Here are a collection of thoughts I have had after making the CSS tokenizer alogrithm functional yesterday:
- The stream could be made asynchronous. This would mean that it can start parsing the CSS stream as it reads it.
- There are some parts of the implementation that don’t align with the wording of the specification as much as I would like. For example, in the main loop where it determines which type of token should be parsed, I believe the specification wording indicates that the current character is already consumed whereas in the implementation, it is the character to be consumed.
- Parsing errors are handled inconsistently. The specificiation clearly describes when they occur but the implementation does not yet do a good job of recording this in a way that can be used for syntax highlighting later.
- The tokenization algorithm described in the specification has slightly different goals to the implementation I have created. This has caused some deviations from the specification. One goal I have is to retain all characters, so the syntax highlighting processing does not cause data to be lost whereas the specification directs certain characters to be ignored. The specification has the goal of interpreting the CSS; e.g. it converts the values of escaped sequences. When parsing for the purpose of syntax highlighting this can be ignored as the original escape sequence will be displayed. I think I could store the spec-conformant values of such tokens as well as have a ‘displayValue’ which contains the original text from which the token value was interpretet.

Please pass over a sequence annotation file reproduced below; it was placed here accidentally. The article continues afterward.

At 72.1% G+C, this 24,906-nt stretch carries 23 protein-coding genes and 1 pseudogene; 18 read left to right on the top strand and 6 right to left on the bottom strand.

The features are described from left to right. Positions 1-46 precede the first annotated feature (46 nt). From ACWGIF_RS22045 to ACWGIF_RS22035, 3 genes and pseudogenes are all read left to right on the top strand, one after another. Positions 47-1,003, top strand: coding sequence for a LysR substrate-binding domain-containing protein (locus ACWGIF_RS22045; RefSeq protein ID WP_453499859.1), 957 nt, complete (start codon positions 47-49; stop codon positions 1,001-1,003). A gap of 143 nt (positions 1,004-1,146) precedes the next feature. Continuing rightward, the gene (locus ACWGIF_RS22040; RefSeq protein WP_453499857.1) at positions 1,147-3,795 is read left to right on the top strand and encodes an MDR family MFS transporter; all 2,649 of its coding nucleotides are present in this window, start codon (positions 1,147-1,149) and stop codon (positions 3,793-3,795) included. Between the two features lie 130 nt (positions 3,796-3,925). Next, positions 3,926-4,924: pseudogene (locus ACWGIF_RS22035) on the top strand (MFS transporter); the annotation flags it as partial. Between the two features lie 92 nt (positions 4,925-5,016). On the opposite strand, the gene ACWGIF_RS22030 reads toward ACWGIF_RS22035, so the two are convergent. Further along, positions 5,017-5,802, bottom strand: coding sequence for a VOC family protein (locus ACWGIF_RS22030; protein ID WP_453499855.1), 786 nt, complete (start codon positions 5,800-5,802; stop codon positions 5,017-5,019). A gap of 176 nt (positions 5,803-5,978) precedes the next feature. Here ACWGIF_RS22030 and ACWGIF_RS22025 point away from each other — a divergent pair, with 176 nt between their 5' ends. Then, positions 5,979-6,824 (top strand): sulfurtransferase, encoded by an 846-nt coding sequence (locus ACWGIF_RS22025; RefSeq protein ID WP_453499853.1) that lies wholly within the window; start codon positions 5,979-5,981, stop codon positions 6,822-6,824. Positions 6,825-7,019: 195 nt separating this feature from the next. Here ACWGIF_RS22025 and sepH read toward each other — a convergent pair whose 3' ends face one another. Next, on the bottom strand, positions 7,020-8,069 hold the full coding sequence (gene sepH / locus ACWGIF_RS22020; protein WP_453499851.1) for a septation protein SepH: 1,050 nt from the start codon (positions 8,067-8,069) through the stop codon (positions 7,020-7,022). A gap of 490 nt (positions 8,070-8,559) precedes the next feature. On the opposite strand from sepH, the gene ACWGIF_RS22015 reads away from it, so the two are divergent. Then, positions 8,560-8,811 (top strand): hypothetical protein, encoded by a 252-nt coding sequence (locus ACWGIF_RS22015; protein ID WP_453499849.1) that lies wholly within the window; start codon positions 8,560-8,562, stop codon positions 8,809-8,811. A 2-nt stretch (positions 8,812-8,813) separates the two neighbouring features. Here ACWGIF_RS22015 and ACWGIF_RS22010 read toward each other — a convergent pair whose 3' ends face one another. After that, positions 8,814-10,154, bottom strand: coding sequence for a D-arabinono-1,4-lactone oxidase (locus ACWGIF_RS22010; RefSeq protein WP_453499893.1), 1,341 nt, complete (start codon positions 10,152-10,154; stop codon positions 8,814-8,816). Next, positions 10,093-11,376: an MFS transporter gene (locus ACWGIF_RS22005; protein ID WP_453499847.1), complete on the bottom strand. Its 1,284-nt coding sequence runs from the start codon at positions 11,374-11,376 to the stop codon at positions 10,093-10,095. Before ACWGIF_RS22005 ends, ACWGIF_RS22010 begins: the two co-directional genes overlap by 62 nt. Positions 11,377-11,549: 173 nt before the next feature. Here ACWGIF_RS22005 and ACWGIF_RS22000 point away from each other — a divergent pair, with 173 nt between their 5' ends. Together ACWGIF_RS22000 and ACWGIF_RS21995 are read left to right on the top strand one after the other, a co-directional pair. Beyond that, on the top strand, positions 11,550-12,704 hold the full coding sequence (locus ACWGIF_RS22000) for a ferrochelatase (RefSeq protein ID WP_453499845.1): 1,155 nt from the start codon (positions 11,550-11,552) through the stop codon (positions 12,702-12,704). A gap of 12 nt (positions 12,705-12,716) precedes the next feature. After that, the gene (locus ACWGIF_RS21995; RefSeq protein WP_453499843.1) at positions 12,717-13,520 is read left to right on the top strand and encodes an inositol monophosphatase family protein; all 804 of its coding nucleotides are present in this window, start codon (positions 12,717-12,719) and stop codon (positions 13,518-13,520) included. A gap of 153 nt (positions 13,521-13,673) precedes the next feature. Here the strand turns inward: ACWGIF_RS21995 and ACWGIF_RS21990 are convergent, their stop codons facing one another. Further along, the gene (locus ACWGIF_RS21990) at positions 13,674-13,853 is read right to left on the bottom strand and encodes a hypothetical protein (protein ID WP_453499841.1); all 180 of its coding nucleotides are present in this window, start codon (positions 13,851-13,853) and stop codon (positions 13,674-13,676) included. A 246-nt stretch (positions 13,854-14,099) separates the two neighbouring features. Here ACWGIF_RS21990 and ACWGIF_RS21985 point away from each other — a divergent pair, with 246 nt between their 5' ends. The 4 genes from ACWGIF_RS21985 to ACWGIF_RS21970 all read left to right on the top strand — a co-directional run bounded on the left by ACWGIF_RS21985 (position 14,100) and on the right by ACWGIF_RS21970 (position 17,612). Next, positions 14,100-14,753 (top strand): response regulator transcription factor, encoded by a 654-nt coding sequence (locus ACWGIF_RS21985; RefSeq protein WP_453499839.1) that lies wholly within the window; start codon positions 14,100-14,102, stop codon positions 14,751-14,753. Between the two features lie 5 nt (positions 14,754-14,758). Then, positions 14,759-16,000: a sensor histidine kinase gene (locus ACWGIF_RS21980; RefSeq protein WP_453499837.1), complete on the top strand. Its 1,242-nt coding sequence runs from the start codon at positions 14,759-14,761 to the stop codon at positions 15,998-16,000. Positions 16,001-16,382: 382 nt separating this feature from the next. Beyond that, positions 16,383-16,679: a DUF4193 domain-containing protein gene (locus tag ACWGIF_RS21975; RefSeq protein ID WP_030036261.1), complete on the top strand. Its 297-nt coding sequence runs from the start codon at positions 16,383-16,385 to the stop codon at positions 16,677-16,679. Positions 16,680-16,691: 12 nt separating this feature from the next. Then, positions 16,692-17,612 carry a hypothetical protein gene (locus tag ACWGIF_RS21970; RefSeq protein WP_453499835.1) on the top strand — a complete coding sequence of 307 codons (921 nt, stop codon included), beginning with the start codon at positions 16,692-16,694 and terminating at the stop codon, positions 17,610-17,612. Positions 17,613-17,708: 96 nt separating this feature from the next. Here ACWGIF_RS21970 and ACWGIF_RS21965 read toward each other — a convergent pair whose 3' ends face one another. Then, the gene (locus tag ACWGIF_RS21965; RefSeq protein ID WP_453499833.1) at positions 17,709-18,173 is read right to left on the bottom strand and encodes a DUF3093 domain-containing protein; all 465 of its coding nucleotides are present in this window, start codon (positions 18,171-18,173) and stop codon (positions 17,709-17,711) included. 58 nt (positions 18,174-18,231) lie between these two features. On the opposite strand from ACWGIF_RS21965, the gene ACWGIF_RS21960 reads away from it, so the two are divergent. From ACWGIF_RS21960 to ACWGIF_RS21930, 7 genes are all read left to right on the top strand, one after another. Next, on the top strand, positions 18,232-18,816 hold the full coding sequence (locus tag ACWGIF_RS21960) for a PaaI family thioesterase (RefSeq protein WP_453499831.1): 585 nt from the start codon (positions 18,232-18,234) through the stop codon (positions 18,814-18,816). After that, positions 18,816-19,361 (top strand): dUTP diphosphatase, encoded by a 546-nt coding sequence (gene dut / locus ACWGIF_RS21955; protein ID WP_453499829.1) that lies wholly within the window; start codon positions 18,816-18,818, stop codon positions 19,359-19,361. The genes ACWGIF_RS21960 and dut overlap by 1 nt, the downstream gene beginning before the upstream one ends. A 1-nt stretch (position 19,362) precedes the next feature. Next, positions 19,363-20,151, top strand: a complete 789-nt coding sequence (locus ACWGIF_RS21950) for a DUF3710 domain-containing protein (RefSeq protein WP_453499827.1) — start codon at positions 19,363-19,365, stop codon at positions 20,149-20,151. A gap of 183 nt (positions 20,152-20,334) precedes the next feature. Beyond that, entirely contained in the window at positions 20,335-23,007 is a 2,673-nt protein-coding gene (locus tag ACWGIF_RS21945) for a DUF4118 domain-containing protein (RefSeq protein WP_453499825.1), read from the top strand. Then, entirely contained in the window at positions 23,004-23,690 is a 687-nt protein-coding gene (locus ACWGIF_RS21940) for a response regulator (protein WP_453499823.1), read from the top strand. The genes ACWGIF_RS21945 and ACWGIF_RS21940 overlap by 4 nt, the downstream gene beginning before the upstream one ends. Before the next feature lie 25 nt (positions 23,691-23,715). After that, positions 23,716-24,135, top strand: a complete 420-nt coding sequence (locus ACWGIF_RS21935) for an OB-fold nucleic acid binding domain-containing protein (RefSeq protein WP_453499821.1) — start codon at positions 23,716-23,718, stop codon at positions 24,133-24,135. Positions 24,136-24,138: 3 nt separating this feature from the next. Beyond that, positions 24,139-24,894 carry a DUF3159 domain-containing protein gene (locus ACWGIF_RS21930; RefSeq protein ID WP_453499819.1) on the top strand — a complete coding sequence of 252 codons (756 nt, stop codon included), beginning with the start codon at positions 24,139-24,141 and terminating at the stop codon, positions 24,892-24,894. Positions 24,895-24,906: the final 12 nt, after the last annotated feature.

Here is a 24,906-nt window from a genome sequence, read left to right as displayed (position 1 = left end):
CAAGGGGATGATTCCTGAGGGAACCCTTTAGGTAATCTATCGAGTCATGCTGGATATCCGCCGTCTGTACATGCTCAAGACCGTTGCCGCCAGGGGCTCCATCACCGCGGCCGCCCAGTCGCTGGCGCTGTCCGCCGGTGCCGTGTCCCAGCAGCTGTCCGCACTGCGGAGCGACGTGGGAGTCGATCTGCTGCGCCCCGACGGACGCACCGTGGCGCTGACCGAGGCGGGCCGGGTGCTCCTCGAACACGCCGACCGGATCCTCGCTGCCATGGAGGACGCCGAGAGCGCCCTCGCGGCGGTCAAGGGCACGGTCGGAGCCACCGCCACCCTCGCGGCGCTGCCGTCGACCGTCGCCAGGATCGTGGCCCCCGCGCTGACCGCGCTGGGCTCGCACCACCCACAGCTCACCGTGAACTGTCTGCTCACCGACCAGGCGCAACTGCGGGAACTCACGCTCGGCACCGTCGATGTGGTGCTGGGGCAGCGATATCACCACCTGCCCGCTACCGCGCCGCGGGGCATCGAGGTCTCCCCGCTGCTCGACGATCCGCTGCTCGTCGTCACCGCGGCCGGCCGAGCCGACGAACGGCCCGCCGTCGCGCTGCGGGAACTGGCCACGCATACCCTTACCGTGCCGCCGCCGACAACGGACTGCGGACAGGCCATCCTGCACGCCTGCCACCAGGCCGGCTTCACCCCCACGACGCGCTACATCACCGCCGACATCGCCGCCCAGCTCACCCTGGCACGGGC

Overall, I was actually quite surprised, when all is said and done, that the CSS specification for tokenization is actually quite simple. I could follow the rules defined in the documentation and before I knew it, I had a working implementation. Well done to the W3C for their work on understandable technical documentation 👍